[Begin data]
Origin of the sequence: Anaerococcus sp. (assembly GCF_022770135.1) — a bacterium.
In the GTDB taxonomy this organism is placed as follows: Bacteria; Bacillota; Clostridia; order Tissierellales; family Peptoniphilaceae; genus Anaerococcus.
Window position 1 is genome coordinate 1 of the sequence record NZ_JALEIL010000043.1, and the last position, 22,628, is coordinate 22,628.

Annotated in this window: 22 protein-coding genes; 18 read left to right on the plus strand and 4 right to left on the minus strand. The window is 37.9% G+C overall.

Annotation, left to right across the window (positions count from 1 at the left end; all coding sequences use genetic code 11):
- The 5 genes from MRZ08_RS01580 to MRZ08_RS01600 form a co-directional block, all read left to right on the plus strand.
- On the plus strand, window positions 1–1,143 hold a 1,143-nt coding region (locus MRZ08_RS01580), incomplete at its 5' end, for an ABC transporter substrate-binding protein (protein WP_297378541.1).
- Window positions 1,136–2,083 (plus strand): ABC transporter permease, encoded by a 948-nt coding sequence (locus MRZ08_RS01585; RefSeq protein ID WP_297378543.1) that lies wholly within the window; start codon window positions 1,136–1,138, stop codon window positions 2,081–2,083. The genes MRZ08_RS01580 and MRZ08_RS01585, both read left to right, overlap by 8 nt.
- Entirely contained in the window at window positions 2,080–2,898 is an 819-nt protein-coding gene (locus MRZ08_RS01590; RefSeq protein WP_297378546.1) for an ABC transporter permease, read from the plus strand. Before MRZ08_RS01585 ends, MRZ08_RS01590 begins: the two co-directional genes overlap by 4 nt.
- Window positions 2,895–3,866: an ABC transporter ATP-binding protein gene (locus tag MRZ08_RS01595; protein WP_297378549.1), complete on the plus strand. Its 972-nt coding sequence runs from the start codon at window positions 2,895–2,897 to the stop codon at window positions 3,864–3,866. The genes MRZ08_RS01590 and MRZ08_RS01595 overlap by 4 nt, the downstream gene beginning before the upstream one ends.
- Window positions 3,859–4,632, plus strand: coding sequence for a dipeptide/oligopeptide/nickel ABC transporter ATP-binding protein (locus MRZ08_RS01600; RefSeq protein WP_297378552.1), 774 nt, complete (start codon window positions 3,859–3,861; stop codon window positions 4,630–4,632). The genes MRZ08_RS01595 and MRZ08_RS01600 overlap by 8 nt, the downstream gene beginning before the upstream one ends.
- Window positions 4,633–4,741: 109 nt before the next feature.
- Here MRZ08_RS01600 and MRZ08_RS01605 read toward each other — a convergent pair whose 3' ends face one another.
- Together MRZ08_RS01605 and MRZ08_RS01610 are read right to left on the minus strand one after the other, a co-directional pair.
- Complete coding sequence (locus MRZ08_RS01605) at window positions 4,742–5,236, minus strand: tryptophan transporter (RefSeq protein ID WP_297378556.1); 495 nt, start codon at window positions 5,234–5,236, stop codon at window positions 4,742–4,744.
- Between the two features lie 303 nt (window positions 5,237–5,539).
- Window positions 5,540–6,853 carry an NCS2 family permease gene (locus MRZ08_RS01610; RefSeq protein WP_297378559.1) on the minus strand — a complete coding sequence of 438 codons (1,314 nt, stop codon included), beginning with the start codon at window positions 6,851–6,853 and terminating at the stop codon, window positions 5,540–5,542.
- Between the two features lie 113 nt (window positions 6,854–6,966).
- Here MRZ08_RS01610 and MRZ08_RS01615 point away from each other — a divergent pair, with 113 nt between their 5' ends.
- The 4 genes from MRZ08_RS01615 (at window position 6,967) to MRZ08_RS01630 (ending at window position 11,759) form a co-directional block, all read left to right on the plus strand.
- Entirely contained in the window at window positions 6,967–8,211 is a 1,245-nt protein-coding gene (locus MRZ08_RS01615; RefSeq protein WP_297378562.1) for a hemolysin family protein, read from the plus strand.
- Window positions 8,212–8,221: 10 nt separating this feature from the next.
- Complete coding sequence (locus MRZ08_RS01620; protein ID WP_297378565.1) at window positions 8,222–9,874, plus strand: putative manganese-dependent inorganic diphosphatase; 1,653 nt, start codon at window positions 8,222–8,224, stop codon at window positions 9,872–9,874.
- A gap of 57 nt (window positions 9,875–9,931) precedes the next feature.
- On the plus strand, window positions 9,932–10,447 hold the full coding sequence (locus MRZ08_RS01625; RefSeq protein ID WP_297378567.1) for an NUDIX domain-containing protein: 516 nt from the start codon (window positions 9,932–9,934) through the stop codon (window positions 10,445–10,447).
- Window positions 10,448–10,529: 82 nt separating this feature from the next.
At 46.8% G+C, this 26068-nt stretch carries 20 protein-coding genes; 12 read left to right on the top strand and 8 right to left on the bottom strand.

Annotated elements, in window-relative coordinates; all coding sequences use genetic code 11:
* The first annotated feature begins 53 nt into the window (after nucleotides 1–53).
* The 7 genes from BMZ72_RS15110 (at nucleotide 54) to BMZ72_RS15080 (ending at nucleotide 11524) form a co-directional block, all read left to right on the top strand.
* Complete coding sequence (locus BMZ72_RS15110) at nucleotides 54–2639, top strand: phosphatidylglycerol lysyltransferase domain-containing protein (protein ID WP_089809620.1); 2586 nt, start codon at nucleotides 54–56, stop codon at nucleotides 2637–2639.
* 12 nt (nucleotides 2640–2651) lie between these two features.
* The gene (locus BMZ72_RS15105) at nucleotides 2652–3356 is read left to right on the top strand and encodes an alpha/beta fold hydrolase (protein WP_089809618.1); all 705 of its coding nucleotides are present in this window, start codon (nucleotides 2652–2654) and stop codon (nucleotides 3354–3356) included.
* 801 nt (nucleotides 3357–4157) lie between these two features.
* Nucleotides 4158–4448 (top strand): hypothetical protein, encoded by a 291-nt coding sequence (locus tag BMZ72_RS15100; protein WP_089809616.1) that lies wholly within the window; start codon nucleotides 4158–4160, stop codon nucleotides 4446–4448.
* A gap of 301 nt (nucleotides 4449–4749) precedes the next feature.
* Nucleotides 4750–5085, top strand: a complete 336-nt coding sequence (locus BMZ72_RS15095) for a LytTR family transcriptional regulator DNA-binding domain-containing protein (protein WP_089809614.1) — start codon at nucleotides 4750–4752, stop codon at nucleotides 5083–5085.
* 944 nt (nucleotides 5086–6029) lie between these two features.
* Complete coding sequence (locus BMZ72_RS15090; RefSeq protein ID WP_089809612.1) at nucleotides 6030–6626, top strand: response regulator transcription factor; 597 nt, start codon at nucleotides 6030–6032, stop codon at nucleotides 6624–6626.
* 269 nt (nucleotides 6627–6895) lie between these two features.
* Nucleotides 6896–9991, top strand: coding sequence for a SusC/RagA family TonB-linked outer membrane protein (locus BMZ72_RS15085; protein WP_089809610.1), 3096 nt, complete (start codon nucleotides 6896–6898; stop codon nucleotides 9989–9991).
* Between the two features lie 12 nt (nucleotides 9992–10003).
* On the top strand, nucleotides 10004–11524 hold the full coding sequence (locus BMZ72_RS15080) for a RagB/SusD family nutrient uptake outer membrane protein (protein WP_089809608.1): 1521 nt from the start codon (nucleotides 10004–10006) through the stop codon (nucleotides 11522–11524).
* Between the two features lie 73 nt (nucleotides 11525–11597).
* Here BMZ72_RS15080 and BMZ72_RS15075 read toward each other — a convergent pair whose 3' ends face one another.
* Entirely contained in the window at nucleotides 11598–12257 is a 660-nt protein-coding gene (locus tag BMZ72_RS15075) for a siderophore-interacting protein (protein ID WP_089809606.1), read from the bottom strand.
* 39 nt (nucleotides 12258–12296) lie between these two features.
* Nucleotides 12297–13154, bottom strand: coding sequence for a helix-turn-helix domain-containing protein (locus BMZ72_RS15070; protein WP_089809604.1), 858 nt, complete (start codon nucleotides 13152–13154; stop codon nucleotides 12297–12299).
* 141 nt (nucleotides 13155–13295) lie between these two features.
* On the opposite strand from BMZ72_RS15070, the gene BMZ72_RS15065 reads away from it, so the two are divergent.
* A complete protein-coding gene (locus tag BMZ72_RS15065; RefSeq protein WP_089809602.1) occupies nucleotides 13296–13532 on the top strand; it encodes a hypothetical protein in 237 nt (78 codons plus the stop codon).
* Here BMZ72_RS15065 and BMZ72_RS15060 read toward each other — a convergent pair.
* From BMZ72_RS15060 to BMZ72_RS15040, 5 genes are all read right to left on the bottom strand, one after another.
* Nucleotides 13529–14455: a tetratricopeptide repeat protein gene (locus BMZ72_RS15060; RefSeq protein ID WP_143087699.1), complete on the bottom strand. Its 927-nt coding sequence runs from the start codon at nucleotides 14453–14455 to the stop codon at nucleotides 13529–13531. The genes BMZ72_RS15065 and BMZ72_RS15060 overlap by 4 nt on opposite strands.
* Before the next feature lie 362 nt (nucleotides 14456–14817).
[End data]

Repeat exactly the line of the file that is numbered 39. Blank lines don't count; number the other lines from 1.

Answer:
* Complete coding sequence (locus BMZ72_RS15090; RefSeq protein ID WP_089809612.1) at nucleotides 6030–6626, top strand: response regulator transcription factor; 597 nt, start codon at nucleotides 6030–6032, stop codon at nucleotides 6624–6626.